What we should take from both the Court’s recent ruling and from what we know about the Fourth Amendment is this. We need to be protected against “unreasonable searches and seizures” in order to limit the governing bodies, from principals to principalities, from infringing on our rights and freedoms. Moreover, in order for us to freely express our views and truly live lives of liberty, the Fourth Amendment must be protected. If a student cannot be protected from an unreasonable search by school officials, we can have no hope in being protected from a tyrannical government trying to silence voices of opposition.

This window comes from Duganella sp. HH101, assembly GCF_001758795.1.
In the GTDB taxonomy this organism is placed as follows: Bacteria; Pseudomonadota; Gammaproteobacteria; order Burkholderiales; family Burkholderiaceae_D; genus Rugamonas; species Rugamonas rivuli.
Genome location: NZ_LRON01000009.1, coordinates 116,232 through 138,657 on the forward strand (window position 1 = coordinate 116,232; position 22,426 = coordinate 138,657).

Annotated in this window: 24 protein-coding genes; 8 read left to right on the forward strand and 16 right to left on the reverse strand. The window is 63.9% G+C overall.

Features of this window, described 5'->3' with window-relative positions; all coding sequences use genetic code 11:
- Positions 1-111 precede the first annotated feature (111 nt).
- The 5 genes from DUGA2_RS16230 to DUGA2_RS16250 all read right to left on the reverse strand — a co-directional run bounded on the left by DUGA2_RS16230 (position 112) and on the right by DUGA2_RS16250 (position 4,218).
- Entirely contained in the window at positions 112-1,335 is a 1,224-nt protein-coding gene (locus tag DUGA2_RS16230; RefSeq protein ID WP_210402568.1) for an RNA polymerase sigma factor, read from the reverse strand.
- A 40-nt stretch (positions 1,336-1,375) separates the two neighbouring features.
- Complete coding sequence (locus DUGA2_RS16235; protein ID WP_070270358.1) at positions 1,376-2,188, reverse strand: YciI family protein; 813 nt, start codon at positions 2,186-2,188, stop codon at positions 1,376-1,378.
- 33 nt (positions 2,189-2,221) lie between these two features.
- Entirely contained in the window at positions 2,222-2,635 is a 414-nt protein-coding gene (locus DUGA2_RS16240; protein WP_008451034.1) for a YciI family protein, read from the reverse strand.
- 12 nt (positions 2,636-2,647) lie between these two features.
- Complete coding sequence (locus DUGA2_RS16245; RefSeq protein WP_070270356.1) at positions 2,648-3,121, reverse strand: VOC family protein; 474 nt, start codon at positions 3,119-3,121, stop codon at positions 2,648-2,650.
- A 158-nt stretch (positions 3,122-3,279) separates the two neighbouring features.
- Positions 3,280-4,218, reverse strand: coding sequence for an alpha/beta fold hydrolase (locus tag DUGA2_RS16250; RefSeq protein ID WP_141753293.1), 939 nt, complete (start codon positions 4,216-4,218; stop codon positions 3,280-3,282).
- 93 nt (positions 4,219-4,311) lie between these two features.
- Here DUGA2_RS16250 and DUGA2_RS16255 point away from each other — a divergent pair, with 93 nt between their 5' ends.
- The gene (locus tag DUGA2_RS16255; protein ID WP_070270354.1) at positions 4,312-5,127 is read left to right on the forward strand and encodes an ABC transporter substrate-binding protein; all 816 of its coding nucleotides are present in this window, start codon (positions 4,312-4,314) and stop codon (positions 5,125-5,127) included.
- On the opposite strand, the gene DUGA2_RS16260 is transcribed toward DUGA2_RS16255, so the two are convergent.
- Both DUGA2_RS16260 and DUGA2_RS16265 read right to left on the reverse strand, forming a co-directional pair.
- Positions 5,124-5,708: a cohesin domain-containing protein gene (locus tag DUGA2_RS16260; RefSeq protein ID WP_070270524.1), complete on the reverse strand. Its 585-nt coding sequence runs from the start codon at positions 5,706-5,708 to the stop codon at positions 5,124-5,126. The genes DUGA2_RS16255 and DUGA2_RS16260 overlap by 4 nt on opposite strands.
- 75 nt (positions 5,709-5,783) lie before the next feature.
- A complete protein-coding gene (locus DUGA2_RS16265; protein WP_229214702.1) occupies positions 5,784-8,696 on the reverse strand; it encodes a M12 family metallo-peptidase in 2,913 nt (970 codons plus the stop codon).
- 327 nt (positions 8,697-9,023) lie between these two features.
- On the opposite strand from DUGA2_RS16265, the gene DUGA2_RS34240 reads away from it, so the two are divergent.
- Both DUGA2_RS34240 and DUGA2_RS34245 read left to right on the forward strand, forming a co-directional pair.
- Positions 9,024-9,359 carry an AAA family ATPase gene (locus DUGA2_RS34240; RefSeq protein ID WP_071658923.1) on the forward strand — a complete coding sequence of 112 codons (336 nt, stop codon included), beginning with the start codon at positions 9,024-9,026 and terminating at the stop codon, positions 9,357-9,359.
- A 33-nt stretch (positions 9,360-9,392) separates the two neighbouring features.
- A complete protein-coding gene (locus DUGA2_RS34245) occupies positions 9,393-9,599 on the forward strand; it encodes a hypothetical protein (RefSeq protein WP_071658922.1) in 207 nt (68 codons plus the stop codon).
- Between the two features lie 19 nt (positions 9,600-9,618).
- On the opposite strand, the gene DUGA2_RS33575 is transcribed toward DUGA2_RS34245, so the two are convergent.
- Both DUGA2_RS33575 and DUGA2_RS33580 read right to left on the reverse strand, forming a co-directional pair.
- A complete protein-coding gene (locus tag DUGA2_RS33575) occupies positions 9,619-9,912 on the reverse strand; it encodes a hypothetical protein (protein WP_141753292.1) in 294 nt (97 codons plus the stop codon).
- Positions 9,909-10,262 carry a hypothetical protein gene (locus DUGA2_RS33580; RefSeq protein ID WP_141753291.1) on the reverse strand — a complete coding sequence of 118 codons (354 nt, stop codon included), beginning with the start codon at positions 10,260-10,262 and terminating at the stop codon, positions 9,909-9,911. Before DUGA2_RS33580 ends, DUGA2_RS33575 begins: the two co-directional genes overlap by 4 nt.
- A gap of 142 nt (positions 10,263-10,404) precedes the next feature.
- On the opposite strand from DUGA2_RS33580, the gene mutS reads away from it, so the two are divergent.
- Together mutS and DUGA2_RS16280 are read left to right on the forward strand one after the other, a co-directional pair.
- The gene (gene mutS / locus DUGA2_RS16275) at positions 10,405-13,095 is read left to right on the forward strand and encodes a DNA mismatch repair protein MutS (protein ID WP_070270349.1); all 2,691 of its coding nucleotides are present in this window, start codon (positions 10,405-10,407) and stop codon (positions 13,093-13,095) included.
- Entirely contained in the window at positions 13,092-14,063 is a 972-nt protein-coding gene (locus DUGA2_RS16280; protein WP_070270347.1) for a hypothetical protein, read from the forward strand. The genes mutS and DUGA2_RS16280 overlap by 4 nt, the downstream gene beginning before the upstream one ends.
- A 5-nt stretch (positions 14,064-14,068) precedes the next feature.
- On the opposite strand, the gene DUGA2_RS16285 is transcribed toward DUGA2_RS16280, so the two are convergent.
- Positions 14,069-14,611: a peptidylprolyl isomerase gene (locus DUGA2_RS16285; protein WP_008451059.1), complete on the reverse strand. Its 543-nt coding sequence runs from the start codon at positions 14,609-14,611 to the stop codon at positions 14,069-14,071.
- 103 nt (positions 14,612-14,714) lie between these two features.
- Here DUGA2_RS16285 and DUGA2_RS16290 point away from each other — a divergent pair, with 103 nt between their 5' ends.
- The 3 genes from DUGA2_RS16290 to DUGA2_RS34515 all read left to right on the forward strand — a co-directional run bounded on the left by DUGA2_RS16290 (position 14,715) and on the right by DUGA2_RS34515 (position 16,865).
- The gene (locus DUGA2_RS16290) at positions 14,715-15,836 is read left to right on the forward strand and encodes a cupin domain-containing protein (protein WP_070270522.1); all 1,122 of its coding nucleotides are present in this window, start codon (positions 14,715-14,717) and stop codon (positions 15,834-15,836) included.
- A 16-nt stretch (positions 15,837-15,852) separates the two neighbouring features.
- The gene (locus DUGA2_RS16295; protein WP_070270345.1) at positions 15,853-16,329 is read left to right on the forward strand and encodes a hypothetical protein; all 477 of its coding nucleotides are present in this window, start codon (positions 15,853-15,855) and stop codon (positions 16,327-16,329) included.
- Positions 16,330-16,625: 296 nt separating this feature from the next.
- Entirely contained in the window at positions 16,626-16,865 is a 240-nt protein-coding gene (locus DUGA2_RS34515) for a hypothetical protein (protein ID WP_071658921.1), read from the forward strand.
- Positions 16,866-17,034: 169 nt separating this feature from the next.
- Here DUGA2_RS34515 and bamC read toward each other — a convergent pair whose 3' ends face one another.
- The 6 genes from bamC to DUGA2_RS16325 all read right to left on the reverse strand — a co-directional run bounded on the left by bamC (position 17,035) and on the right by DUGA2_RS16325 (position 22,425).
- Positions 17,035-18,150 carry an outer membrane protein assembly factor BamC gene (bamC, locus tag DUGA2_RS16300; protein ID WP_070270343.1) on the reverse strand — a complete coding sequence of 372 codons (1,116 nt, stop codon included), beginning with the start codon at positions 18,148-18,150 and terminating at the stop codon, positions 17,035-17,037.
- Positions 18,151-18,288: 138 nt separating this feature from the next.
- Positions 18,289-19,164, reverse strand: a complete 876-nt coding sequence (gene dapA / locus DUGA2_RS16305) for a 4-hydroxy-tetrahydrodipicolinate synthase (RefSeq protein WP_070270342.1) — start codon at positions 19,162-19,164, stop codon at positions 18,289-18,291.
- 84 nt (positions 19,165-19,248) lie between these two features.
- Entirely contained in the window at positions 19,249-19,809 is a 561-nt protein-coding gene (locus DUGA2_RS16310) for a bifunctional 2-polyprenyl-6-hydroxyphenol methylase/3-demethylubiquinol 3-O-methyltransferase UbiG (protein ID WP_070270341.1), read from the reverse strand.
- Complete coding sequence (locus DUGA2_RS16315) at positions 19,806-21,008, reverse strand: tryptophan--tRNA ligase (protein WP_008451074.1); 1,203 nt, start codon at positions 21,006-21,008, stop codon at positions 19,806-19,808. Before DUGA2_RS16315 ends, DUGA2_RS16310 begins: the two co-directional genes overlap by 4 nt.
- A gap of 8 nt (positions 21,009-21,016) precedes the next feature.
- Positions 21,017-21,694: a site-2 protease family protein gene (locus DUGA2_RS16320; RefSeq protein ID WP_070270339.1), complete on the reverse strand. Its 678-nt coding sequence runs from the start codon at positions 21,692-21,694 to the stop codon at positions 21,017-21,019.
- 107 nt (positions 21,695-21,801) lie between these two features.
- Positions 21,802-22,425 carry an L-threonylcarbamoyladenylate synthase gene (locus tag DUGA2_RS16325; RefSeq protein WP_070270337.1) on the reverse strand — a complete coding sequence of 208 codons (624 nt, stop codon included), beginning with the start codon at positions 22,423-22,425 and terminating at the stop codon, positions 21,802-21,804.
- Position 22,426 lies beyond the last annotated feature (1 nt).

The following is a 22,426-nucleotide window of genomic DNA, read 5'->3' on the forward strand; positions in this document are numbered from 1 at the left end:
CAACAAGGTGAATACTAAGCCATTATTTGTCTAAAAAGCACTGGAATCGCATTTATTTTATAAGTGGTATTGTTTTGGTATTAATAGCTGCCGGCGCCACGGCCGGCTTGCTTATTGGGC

For now, it seems that that the Court is willing to stand up for our rights, but let us not fall into complacency. Let us remain vigilant, and let us continue to demand protection from “unreasonable searches and seizures.” It could be the difference in our being a free society or a police state.

*Some historical information in this post came from The Heritage Guide to the Constitution 2005.

No comments:

Post a Comment